Thursday, April 08, 2004

Home Alone

Dan's at his school's Founder's Day dinner so I'm spending a quiet night home with the tv and the computer for company. It hasn't been that bad. Air Force One was on tv and if not for the long annoying ads in between, it was quite watchable, despite being badly butchered. If they could show the rogue secret service agent shooting two agents, why couldn't they show him shooting the 3rd? Well, anyway, it was Harrison Ford, Gary Oldman and presidential music which always hypnotises me into sitting still with eyes glued onto the tv regardless of how bad.

Anyway, it was also a long day in school today in sweltering 33 degree weather. It made -2 degree weather look as inviting as this heat was 2 weeks ago. The results are out for the kids so they range from depressed and sullen to ecstatic and distracted. Either way, they were a handful to handle on a day so hot. Thank goodness for the news that come June, these ovens disguised as classrooms will be airconditioned.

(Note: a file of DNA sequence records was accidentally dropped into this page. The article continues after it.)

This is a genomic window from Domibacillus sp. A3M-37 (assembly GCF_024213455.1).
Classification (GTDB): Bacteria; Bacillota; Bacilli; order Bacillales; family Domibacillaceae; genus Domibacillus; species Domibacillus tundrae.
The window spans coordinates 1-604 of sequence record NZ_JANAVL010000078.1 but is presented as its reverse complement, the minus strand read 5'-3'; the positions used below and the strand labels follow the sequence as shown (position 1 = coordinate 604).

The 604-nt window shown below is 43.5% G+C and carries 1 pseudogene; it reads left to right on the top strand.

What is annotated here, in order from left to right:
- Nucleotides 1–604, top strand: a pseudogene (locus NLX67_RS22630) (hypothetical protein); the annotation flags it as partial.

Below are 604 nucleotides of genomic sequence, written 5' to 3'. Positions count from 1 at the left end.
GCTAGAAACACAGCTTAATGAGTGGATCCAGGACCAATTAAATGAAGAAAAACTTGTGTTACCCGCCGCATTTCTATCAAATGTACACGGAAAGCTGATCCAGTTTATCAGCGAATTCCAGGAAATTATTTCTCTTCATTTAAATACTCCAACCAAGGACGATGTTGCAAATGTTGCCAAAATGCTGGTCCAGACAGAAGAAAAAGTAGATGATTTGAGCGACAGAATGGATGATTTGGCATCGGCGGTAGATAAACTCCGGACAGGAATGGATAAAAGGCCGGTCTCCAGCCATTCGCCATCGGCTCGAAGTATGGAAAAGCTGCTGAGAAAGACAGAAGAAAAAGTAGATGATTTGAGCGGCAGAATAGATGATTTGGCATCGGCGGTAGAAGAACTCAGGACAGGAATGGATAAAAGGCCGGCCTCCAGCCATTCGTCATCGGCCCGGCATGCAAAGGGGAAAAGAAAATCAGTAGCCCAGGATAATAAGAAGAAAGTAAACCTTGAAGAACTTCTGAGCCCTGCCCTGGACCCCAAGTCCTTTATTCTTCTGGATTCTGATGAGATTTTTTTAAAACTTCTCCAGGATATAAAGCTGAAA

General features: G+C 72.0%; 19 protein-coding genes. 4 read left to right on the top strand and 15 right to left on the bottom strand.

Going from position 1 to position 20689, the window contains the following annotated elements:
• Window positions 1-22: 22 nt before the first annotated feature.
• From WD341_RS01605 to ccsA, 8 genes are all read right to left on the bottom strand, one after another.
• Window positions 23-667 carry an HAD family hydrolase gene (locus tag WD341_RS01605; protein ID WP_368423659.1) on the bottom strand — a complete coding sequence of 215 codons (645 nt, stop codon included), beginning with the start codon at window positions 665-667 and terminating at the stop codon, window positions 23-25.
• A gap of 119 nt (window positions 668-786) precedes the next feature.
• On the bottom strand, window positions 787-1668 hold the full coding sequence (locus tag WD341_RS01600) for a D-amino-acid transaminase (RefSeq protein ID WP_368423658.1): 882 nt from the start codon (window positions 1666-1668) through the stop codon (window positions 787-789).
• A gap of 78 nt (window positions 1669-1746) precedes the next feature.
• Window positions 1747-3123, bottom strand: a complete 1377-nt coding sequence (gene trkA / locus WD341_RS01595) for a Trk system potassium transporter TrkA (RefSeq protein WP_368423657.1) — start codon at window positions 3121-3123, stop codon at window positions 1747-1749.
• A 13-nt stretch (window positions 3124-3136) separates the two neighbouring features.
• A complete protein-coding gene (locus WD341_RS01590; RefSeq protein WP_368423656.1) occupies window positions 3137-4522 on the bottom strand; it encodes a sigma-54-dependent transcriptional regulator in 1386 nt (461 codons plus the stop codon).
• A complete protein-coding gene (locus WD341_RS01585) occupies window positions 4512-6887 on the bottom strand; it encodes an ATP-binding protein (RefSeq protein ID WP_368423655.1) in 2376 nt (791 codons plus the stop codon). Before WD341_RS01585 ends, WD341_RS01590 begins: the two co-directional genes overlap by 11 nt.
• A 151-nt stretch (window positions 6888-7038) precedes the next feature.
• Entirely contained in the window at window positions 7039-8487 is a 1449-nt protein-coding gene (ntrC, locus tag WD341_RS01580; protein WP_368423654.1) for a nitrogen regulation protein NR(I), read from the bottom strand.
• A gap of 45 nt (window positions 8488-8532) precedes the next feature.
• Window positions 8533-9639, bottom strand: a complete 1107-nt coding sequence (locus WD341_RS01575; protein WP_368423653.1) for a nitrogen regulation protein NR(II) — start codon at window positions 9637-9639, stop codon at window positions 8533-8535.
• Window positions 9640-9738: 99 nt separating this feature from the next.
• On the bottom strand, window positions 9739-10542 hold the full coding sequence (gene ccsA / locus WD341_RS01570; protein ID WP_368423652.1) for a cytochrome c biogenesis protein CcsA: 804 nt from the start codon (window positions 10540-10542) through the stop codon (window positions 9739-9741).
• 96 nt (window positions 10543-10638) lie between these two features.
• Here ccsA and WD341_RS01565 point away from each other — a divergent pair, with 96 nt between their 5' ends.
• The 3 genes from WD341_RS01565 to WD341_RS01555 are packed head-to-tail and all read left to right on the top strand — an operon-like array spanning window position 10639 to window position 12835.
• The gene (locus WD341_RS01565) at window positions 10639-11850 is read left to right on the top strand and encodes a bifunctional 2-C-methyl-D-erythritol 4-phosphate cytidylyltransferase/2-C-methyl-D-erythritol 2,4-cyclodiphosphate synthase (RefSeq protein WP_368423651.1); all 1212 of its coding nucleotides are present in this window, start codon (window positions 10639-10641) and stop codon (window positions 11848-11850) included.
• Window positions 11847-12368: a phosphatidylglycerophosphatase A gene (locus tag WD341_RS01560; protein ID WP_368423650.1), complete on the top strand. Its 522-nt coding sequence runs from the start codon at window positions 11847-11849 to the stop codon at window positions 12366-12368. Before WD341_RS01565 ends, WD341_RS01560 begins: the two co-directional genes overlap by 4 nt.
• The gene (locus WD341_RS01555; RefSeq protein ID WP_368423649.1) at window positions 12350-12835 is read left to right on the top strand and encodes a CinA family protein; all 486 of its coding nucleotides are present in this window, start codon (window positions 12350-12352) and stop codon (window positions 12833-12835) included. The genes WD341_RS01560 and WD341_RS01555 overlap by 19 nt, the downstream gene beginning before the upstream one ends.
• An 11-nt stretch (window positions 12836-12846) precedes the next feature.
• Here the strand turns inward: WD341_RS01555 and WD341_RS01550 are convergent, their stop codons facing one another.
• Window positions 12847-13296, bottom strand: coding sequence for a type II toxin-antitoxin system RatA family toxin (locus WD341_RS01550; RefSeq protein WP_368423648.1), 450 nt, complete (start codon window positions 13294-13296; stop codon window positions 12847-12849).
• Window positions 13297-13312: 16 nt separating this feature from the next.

I spoke to one of my students today about studying in Australia. Two dominant thoughts from the conversation.

This boy got a perfect score for his exams, so his parents gave him an ultimatum. Either he hauls ass out of TJ and move to RJ ( Number 1 college in Singapore) or he goes to Australia to do foundation year. And people wonder why our students are stressed. No doubt RJ is a better college than TJ, but not everyone is suited for the pace at which RJ teaches at. This kid probably worked himself to the bone to get those results. He's smart but I don't think he's particularly brilliant. So why can't he stay in an above average JC that will still probably get him where he wants to go. Why force him to move to a college on the other side of the island because it's got a better reputation and ranking?

I've been telling my students that if they're happy where they are, they shouldn't move. It's not as if they're going to be less likely to get into those choice courses in university just because they aren't in a top college. I don't know why they think that. I think the entire idea of ranking has been ingrained in them and it's natural for them to think that if they can move higher up the ladder, they should, because it would increase their chances to succeed. They forget to factor in the competition and the pressure that comes with every higher rung climbed. And the parents do nothing to dissuade them, in fact, they are often the primary instigators for this sort of rash and oft regrettable action.